British Gas, the UK's biggest power provider, is to raise the amount it charges for gas and electricity by 15%.
Energy prices are becoming more important at home and abroad
The announcement followed increases from rivals Npower and EDF Energy, with the firms blaming high wholesale costs.
British Gas, owned by Windsor-based Centrica, said that it would make a loss this year without the price rise.
Consumer groups and the Unite trade union have criticised the move, saying it would make life harder for firms, the elderly and those on low incomes.
Before the British Gas move, Npower raised its electricity prices by 12.7% and gas by 17.2% earlier this month.
EDF Energy also put up its electricity tariffs by 7.9% and gas bills by 12.9% this week.
The Unite union called the recent increases by the power companies "excessive" and said that the government should look at ways of increasing taxes on their earnings.
Consumer group Energywatch said that the firms' clients were less concerned about why prices had risen and were more interested in whether or not the increases were justified.
Adam Scorer from Energywatch said that was a "difficult question to answer".
However, he claimed that it was clear that "the people who really suffer the most when we see extreme price rises in the energy market are those who, sadly, can least afford it".
British Gas-owner Centrica defended its price increase, arguing that market conditions had changed significantly.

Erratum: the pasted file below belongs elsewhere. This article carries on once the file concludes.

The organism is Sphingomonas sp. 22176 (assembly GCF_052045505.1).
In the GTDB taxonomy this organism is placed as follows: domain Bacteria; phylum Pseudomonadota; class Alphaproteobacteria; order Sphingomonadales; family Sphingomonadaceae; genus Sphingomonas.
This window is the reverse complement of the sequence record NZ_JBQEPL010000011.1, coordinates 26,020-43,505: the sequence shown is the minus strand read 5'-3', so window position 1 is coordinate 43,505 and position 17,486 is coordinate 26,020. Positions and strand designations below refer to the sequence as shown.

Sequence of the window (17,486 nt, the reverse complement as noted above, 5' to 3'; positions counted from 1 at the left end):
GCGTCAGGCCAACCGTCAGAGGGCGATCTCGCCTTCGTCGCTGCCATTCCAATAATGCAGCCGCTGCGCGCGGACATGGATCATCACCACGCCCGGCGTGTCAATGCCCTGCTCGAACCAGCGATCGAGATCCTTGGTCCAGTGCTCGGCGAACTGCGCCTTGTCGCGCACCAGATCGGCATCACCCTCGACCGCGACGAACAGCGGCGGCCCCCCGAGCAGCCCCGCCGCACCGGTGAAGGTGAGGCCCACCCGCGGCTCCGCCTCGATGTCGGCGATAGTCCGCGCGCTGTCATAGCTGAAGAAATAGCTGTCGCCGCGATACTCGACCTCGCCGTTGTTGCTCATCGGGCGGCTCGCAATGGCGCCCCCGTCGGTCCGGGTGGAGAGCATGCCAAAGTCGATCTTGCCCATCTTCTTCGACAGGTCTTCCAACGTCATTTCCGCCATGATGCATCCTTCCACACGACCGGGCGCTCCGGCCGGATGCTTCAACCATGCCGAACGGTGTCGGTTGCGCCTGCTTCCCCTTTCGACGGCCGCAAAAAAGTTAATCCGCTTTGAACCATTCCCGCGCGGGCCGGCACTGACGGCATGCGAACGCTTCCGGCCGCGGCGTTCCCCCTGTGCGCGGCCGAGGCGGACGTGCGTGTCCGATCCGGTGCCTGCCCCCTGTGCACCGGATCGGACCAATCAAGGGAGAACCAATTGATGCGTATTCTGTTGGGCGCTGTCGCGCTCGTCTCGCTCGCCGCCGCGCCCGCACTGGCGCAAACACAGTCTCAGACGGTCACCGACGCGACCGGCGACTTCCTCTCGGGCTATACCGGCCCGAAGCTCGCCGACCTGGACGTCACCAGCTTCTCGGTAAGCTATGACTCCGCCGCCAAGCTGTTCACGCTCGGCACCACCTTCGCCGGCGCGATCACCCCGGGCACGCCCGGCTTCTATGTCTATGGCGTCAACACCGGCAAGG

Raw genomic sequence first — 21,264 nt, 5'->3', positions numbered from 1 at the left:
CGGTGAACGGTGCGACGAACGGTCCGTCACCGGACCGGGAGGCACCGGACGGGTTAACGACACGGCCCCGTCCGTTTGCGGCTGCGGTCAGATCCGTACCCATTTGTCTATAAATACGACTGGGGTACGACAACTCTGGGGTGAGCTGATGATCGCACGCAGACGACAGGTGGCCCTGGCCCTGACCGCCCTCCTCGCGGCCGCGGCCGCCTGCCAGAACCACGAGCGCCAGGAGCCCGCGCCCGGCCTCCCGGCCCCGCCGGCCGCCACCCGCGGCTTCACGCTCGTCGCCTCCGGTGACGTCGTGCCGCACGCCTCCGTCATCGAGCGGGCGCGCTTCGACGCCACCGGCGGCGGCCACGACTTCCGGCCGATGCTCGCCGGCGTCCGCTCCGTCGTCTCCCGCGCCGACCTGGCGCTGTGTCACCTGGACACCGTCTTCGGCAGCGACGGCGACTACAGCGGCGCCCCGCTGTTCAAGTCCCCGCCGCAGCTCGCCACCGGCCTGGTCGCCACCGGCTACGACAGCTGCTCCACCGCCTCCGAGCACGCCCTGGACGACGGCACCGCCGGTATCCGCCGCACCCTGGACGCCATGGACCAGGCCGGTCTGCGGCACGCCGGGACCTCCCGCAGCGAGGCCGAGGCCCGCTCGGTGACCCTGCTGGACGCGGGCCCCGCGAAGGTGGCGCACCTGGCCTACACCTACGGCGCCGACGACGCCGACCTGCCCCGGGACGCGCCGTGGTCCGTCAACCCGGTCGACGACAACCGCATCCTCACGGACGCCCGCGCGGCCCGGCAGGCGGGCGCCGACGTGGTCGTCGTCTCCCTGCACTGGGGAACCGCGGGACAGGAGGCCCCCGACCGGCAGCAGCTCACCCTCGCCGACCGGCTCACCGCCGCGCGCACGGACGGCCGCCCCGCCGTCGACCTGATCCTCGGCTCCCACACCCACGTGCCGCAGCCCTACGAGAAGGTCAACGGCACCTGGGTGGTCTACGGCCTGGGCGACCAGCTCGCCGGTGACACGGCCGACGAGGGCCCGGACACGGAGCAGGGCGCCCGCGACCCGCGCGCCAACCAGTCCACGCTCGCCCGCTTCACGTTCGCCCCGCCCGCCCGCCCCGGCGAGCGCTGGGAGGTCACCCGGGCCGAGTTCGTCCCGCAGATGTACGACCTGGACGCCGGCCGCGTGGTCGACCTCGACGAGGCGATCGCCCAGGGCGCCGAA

"In the last six months of 2007, higher wholesale gas prices have reduced British Gas operating margins to around 1%," it said.
Centrica added that at current wholesale prices British Gas "would be loss making in 2008 without the increase".
It also blamed rises in the price it has to pay to transport and distribute energy, as well as the cost of meeting the government's targets for the use of renewable energy sources and reducing carbon emissions.
The 2.4 million British Gas customers on fixed-price tariffs will not be affected.
The statement added that 340,000 vulnerable customers on its Essentials tariffs will have the price increase delayed until the end of the winter.
British Gas is also offering free insulation to any UK home owned by somebody over the age of 70.
The news of higher prices comes after a year in which British Gas had managed to lure back some of the customers who had switched to other suppliers.
British Gas cut its tariffs in March 2007, and then again the following month to reflect falling wholesale energy prices.
Anne Robinson, director of consumer policy at the price comparison website Uswitch claimed customers were being ripped off.
"They are making five times more per customer this year than they were last year," she alleged to the BBC.